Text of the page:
Getting Value from the Cloud Ecosystem

 

By Chris Sharp, General Manager, Global Content & Cloud at Equinix

 

cloud-equinix

 

We’ve been spending the last few months putting our thoughts together on the cloud ecosystem we’ve seen develop at our carrier-neutral interconnection points over the years. There are now more compelling reasons than ever for your business to investigate how a cloud ecosystem can be valuable to you. We think of the cloud ecosystem as a kind of three-legged stool that can support your business, with future proofing, economic advantage and control.

Future Proofing
It’s a given that technology will change constantly. IT departments struggle to keep pace with new services and products, particularly those delivered over the Internet as services, over which they do not always have complete control. The temptation is to pick the first one that arises and stick with it. But if you want to maintain an environment that fosters creativity, growth, and innovation, you don’t want to get stuck building your entire digital strategy on the back of one vendor. A cloud ecosystem consists of multiple providers at every layer of the stack-Infrastructure-, Platform-, and Software-as-a-Service (IaaS, PaaS, and SaaS). With all of these components available at the shortest possible connection distance, you’ll have optimum throughput between your systems and theirs, as well as the freedom to switch providers when you needs change, practically at the flip of a switch.
We encourage you to examine the potential the cloud ecosystem provides for your company to access best-in-breed technology providers and to pick and choose the best combination of providers for accomplishing your business goals.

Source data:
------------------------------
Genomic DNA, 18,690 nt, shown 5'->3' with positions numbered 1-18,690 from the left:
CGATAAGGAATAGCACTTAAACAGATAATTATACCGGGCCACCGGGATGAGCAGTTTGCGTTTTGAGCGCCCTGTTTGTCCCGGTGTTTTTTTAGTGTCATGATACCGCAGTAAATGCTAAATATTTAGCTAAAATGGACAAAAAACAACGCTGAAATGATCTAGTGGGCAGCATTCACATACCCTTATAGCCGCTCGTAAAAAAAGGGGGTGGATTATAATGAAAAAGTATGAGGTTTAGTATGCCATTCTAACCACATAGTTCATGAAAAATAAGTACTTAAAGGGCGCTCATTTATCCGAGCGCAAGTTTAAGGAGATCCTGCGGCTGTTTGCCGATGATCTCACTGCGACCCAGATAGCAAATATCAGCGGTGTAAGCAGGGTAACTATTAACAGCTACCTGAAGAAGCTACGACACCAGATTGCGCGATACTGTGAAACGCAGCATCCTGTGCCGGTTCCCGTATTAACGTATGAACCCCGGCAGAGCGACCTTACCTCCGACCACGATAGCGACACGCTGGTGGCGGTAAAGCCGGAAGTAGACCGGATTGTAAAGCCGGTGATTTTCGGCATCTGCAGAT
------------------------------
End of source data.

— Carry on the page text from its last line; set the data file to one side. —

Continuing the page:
Economics
The economics of the cloud ecosystem present a compelling proposition that pulls together a lot of complex technology into a very simple organizational principle: the more direct access you have to the vast resources in the cloud, the more cost-effective your use of the cloud will be. Because our interconnection hubs are where telecom carriers, transport and local loop providers, content delivery networks, SaaS providers, application accelerators, and more come together to meet each other, it logically follows that the best place for companies to access and compose a palette of services from these providers is the cloud ecosystem, too.

For companies connecting to services such as Amazon Web Services or Box, it’s a no-brainer. We’re all accumulating more data faster than ever before. Storage is cheap but moving data around is not-the greater the number of connections, and longer the length of the pipe, the more companies feel the sluggish pull of what we call “data gravity.” Rather than separately running lines to each provider, you can instead run short cross-connections on high-throughput fiber within our carrier-neutral data centers. Now, companies can choose to put some workloads into the public cloud when scalability is a requirement, and use a private cloud when stability is the bigger requirement-either way, they only pay for what they use, and switching between the two is easy in the cloud ecosystem.

Take, for instance, what industry-leader Badgeville was able to achieve by directly connecting to AWS within Equinix. Badgeville moved from an all-public cloud deployment to deploying a hybrid cloud model within Equinix. As a result, the company was able to gain control of its own infrastructure and derive significant business benefits, including performance increases of up to 40 percent, faster API response times and a reduction in monthly cloud expenditure of approximately 40 percent. (Download the Badgeville case study)